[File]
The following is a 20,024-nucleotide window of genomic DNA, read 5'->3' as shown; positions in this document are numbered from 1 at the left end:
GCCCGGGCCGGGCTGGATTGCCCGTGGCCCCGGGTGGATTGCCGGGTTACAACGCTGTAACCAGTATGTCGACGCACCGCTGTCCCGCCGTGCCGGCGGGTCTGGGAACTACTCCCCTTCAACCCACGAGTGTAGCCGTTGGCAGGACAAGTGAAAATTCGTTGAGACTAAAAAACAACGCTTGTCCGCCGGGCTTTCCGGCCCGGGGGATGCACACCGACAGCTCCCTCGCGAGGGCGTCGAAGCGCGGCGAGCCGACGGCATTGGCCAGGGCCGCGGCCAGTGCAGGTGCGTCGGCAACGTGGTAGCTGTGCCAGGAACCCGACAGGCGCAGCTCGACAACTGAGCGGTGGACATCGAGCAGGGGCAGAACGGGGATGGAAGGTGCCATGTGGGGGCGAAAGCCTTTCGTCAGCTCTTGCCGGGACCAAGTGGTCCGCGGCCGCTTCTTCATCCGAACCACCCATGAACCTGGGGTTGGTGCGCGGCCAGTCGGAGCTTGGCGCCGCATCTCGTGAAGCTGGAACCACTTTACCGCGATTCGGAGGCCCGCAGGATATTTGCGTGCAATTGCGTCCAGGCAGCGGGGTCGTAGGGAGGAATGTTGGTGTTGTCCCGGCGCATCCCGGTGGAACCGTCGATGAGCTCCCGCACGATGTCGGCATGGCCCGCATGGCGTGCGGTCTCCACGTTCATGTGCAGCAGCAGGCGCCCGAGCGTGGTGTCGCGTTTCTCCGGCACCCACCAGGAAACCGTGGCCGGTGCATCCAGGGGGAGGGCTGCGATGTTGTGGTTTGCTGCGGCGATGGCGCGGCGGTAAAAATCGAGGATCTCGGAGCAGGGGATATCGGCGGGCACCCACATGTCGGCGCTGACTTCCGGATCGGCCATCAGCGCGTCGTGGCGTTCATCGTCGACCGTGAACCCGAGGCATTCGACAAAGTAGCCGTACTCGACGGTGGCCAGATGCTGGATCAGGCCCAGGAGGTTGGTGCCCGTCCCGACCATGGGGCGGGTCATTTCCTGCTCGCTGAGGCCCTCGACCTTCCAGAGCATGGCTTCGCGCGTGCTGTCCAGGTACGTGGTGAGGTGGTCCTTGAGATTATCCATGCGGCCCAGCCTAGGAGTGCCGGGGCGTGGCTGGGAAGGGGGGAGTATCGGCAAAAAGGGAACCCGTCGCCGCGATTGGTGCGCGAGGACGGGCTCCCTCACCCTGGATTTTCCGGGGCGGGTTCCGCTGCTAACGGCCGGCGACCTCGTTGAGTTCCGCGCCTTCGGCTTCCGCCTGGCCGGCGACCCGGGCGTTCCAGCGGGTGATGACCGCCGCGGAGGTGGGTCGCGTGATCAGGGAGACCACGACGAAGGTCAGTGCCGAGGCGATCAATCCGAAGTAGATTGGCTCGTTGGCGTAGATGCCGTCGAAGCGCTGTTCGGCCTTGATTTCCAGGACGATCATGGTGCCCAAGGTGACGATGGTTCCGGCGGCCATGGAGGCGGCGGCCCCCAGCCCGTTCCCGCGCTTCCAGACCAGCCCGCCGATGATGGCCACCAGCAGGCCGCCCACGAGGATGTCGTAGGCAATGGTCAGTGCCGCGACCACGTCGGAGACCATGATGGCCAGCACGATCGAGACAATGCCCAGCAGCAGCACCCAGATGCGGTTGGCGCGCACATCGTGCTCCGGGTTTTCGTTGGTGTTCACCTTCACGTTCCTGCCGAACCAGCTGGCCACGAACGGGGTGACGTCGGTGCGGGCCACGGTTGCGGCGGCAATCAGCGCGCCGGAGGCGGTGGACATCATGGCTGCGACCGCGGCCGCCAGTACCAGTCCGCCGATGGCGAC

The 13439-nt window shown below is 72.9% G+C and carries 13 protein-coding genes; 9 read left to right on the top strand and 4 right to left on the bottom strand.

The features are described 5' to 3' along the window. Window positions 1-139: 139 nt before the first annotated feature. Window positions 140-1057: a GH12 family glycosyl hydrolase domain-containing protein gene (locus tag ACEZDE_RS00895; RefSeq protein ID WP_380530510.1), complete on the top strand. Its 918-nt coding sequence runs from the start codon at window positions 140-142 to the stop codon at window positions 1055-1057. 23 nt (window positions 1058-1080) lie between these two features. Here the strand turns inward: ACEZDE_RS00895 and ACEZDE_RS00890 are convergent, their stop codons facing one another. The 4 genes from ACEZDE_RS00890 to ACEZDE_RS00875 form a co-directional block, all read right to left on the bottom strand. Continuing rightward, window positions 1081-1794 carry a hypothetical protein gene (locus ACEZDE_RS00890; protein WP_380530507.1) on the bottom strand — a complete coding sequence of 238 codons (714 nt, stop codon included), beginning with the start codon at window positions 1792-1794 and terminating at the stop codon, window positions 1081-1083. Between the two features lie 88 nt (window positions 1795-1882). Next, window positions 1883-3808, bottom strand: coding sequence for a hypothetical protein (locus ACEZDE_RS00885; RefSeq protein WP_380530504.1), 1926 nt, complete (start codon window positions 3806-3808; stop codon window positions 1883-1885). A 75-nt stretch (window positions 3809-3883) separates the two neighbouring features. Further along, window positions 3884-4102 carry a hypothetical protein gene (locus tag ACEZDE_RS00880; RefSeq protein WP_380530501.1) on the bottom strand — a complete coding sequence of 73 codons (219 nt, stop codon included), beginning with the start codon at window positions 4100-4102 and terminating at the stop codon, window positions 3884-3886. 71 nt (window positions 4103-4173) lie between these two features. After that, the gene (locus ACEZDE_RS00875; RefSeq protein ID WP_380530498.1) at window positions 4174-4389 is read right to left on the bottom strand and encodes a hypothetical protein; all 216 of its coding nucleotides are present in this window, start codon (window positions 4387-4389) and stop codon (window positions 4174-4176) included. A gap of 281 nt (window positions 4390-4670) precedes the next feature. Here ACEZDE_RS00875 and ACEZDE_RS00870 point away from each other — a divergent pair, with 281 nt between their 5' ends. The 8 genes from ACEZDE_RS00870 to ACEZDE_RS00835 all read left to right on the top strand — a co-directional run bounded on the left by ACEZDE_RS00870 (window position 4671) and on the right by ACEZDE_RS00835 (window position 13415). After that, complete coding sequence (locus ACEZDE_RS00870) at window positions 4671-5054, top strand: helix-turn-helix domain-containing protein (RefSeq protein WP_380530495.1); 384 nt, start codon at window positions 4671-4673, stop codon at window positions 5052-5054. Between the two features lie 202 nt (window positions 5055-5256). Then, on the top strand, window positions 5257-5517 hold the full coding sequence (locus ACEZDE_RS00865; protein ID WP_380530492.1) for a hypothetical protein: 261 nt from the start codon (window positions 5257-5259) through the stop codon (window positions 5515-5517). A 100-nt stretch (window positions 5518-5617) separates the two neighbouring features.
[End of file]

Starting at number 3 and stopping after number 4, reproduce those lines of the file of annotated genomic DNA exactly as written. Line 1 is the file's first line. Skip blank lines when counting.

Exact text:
The 13439-nt window shown below is 72.9% G+C and carries 13 protein-coding genes; 9 read left to right on the top strand and 4 right to left on the bottom strand.

The features are described 5' to 3' along the window. Window positions 1-139: 139 nt before the first annotated feature. Window positions 140-1057: a GH12 family glycosyl hydrolase domain-containing protein gene (locus tag ACEZDE_RS00895; RefSeq protein ID WP_380530510.1), complete on the top strand. Its 918-nt coding sequence runs from the start codon at window positions 140-142 to the stop codon at window positions 1055-1057. 23 nt (window positions 1058-1080) lie between these two features. Here the strand turns inward: ACEZDE_RS00895 and ACEZDE_RS00890 are convergent, their stop codons facing one another. The 4 genes from ACEZDE_RS00890 to ACEZDE_RS00875 form a co-directional block, all read right to left on the bottom strand. Continuing rightward, window positions 1081-1794 carry a hypothetical protein gene (locus ACEZDE_RS00890; protein WP_380530507.1) on the bottom strand — a complete coding sequence of 238 codons (714 nt, stop codon included), beginning with the start codon at window positions 1792-1794 and terminating at the stop codon, window positions 1081-1083. Between the two features lie 88 nt (window positions 1795-1882). Next, window positions 1883-3808, bottom strand: coding sequence for a hypothetical protein (locus ACEZDE_RS00885; RefSeq protein WP_380530504.1), 1926 nt, complete (start codon window positions 3806-3808; stop codon window positions 1883-1885). A 75-nt stretch (window positions 3809-3883) separates the two neighbouring features. Further along, window positions 3884-4102 carry a hypothetical protein gene (locus tag ACEZDE_RS00880; RefSeq protein WP_380530501.1) on the bottom strand — a complete coding sequence of 73 codons (219 nt, stop codon included), beginning with the start codon at window positions 4100-4102 and terminating at the stop codon, window positions 3884-3886. 71 nt (window positions 4103-4173) lie between these two features. After that, the gene (locus ACEZDE_RS00875; RefSeq protein ID WP_380530498.1) at window positions 4174-4389 is read right to left on the bottom strand and encodes a hypothetical protein; all 216 of its coding nucleotides are present in this window, start codon (window positions 4387-4389) and stop codon (window positions 4174-4176) included. A gap of 281 nt (window positions 4390-4670) precedes the next feature. Here ACEZDE_RS00875 and ACEZDE_RS00870 point away from each other — a divergent pair, with 281 nt between their 5' ends. The 8 genes from ACEZDE_RS00870 to ACEZDE_RS00835 all read left to right on the top strand — a co-directional run bounded on the left by ACEZDE_RS00870 (window position 4671) and on the right by ACEZDE_RS00835 (window position 13415). After that, complete coding sequence (locus ACEZDE_RS00870) at window positions 4671-5054, top strand: helix-turn-helix domain-containing protein (RefSeq protein WP_380530495.1); 384 nt, start codon at window positions 4671-4673, stop codon at window positions 5052-5054. Between the two features lie 202 nt (window positions 5055-5256). Then, on the top strand, window positions 5257-5517 hold the full coding sequence (locus ACEZDE_RS00865; protein ID WP_380530492.1) for a hypothetical protein: 261 nt from the start codon (window positions 5257-5259) through the stop codon (window positions 5515-5517). A 100-nt stretch (window positions 5518-5617) separates the two neighbouring features.